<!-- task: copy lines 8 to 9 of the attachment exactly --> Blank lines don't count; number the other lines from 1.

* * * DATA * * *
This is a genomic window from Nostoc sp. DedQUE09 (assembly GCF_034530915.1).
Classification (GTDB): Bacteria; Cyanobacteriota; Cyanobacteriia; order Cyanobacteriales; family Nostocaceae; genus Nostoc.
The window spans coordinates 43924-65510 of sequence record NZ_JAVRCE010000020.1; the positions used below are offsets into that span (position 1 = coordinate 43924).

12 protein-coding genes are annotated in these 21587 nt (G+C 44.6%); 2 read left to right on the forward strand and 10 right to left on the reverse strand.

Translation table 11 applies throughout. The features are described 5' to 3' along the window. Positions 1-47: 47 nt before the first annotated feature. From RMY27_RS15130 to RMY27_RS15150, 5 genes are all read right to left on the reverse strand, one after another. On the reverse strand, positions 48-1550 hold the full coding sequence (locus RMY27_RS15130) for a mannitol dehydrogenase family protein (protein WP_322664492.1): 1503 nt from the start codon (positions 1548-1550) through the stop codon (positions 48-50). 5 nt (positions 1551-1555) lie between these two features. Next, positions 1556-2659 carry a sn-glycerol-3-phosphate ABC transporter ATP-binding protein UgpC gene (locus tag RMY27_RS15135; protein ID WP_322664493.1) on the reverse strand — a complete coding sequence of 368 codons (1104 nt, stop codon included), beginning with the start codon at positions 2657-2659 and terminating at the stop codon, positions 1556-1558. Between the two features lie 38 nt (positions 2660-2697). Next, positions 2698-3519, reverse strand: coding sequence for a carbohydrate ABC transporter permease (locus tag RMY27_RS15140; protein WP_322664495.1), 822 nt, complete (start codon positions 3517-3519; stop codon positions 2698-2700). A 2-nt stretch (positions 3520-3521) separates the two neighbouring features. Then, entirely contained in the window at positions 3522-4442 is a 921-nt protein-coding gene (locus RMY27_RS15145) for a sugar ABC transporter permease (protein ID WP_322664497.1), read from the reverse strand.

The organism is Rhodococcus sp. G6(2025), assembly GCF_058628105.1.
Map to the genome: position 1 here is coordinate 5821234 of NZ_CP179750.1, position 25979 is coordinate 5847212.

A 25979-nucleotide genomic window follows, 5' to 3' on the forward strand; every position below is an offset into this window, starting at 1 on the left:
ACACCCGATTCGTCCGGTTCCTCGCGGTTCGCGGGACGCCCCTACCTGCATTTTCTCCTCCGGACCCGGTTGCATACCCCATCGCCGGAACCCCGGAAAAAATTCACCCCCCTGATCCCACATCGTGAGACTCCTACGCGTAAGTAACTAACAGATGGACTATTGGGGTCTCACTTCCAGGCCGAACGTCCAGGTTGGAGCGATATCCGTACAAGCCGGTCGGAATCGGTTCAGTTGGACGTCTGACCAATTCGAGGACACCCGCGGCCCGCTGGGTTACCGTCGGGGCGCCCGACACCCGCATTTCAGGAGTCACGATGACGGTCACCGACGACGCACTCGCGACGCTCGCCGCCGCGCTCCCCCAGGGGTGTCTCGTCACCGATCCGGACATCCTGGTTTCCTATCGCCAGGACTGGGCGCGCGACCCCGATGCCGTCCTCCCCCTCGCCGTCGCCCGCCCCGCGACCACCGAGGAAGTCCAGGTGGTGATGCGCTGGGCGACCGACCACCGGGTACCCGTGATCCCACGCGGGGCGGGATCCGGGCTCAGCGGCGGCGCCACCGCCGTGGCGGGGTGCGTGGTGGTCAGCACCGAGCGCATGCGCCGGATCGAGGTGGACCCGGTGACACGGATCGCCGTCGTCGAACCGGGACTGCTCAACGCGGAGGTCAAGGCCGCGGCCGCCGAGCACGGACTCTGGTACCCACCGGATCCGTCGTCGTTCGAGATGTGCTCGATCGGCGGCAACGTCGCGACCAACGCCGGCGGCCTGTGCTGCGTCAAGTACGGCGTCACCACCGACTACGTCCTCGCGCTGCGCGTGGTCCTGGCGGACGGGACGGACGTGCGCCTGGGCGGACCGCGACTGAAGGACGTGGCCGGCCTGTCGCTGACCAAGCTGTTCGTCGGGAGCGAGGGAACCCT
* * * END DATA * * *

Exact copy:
A 25979-nucleotide genomic window follows, 5' to 3' on the forward strand; every position below is an offset into this window, starting at 1 on the left:
ACACCCGATTCGTCCGGTTCCTCGCGGTTCGCGGGACGCCCCTACCTGCATTTTCTCCTCCGGACCCGGTTGCATACCCCATCGCCGGAACCCCGGAAAAAATTCACCCCCCTGATCCCACATCGTGAGACTCCTACGCGTAAGTAACTAACAGATGGACTATTGGGGTCTCACTTCCAGGCCGAACGTCCAGGTTGGAGCGATATCCGTACAAGCCGGTCGGAATCGGTTCAGTTGGACGTCTGACCAATTCGAGGACACCCGCGGCCCGCTGGGTTACCGTCGGGGCGCCCGACACCCGCATTTCAGGAGTCACGATGACGGTCACCGACGACGCACTCGCGACGCTCGCCGCCGCGCTCCCCCAGGGGTGTCTCGTCACCGATCCGGACATCCTGGTTTCCTATCGCCAGGACTGGGCGCGCGACCCCGATGCCGTCCTCCCCCTCGCCGTCGCCCGCCCCGCGACCACCGAGGAAGTCCAGGTGGTGATGCGCTGGGCGACCGACCACCGGGTACCCGTGATCCCACGCGGGGCGGGATCCGGGCTCAGCGGCGGCGCCACCGCCGTGGCGGGGTGCGTGGTGGTCAGCACCGAGCGCATGCGCCGGATCGAGGTGGACCCGGTGACACGGATCGCCGTCGTCGAACCGGGACTGCTCAACGCGGAGGTCAAGGCCGCGGCCGCCGAGCACGGACTCTGGTACCCACCGGATCCGTCGTCGTTCGAGATGTGCTCGATCGGCGGCAACGTCGCGACCAACGCCGGCGGCCTGTGCTGCGTCAAGTACGGCGTCACCACCGACTACGTCCTCGCGCTGCGCGTGGTCCTGGCGGACGGGACGGACGTGCGCCTGGGCGGACCGCGACTGAAGGACGTGGCCGGCCTGTCGCTGACCAAGCTGTTCGTCGGGAGCGAGGGAACCCT